Monuments and memorials bearing the names of men who fought to preserve slavery and uphold white supremacy are facing a reckoning, as demonstrations against police brutality have erupted across the country in response to the killing of George Floyd by a Minneapolis police officer.
The protests have also reignited a debate within the military community over 10 Army bases named after Confederate leaders, which as recently as February the service said it had no intention of changing, according to the military website Task & Purpose.
The service backtracked on that position, as a Pentagon official said Monday that Secretary of Defense Mark P. Esper and Secretary of the Army Ryan D. McCarthy were “open to a bipartisan discussion on the topic” of removing Confederate names from the bases. The announcement, first reported by Politico, came as each of the services have started to contend with many longstanding practices and allegations of racial bias that have gone unaddressed.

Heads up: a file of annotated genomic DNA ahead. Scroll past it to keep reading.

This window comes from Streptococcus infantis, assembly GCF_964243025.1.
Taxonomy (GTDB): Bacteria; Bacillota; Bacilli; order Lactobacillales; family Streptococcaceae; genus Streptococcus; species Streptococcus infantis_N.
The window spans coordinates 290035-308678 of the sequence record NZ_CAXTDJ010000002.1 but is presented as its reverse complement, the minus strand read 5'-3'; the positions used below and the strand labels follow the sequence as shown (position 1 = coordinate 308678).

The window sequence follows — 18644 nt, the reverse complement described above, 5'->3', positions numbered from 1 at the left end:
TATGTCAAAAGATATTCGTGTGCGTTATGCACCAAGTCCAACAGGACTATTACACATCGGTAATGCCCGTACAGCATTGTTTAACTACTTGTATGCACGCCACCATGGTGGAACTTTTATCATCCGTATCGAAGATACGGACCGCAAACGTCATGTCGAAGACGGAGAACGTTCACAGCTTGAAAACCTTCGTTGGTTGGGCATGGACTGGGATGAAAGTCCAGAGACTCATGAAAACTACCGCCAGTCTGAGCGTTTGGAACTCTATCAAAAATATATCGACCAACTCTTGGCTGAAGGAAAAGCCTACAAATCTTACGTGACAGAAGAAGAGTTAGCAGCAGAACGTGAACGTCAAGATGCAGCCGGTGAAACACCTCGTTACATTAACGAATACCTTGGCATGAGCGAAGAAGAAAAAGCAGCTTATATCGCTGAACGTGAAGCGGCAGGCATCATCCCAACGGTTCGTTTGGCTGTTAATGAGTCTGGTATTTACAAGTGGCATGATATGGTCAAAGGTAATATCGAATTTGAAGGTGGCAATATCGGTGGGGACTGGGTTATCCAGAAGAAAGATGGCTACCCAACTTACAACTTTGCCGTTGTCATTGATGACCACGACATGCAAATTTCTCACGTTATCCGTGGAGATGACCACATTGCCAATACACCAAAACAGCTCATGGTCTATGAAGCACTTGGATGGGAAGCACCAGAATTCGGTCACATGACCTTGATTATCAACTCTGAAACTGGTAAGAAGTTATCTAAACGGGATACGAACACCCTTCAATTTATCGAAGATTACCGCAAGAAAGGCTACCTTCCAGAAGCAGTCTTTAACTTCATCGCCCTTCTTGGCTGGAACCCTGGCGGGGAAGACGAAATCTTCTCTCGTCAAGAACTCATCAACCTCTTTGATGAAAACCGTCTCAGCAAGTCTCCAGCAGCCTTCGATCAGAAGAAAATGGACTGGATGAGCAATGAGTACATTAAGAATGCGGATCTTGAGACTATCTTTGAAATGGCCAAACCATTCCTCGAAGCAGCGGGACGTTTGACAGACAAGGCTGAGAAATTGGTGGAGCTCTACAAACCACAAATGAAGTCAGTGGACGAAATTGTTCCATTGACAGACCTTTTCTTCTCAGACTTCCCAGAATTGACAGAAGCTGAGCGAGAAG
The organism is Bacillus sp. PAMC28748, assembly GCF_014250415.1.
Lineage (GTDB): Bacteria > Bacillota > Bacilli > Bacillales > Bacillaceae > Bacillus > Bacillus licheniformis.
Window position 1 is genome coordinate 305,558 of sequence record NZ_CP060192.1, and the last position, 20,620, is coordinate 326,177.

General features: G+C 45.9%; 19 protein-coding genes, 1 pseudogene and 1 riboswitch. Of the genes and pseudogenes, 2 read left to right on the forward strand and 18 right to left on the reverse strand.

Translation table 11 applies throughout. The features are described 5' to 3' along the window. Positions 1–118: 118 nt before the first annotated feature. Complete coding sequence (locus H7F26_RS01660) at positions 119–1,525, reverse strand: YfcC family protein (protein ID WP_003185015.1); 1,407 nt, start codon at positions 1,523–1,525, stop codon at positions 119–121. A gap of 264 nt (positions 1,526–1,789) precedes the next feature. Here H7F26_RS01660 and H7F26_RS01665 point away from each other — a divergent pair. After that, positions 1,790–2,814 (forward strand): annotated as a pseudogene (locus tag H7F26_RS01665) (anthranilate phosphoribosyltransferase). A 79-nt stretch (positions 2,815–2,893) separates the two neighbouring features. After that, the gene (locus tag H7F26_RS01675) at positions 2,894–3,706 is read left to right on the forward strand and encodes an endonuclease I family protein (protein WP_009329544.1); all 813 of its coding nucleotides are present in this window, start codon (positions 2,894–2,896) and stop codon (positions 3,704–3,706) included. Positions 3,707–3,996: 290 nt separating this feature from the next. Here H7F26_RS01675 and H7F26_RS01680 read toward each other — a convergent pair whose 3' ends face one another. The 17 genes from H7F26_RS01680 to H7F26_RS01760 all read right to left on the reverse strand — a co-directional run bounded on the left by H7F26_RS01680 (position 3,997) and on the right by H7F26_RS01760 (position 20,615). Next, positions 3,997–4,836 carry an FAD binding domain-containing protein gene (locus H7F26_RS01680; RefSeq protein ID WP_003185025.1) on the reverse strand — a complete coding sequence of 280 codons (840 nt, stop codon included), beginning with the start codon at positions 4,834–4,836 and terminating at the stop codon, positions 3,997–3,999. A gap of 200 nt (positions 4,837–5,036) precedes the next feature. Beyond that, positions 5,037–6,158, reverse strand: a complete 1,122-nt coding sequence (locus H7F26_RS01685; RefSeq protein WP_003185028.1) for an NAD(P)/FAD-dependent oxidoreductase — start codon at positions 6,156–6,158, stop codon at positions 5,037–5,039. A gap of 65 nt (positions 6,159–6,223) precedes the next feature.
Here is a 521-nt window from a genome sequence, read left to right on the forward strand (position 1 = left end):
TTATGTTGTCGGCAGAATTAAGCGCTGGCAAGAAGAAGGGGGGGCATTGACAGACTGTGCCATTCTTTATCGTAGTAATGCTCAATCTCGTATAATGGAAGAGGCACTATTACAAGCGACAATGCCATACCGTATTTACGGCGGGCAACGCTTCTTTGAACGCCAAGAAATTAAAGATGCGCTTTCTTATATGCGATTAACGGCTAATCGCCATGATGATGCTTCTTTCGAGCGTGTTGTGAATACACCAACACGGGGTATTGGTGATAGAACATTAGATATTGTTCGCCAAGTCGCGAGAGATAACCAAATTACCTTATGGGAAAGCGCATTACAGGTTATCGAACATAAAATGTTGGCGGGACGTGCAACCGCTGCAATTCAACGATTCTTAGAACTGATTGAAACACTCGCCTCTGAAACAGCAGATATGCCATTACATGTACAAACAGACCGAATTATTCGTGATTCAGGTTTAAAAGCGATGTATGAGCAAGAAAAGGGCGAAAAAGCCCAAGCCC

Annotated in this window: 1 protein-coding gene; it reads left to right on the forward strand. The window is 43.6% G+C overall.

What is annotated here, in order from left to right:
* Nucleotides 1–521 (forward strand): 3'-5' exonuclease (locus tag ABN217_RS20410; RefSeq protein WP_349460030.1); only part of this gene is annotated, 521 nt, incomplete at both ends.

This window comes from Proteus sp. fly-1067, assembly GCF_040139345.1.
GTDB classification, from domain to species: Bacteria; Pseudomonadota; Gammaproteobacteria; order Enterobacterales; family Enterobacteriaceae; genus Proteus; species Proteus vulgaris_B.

The Pentagon official said Esper and McCarthy wanted Congress, the White House and other government officials to weigh in, according to CNN, shifting the responsibility onto lawmakers.
President Trump on Wednesday was quick to shut down any bipartisan discussions, tweeting, “my Administration will not even consider the renaming of these Magnificent and Fabled Military Installations.” [Continue reading…]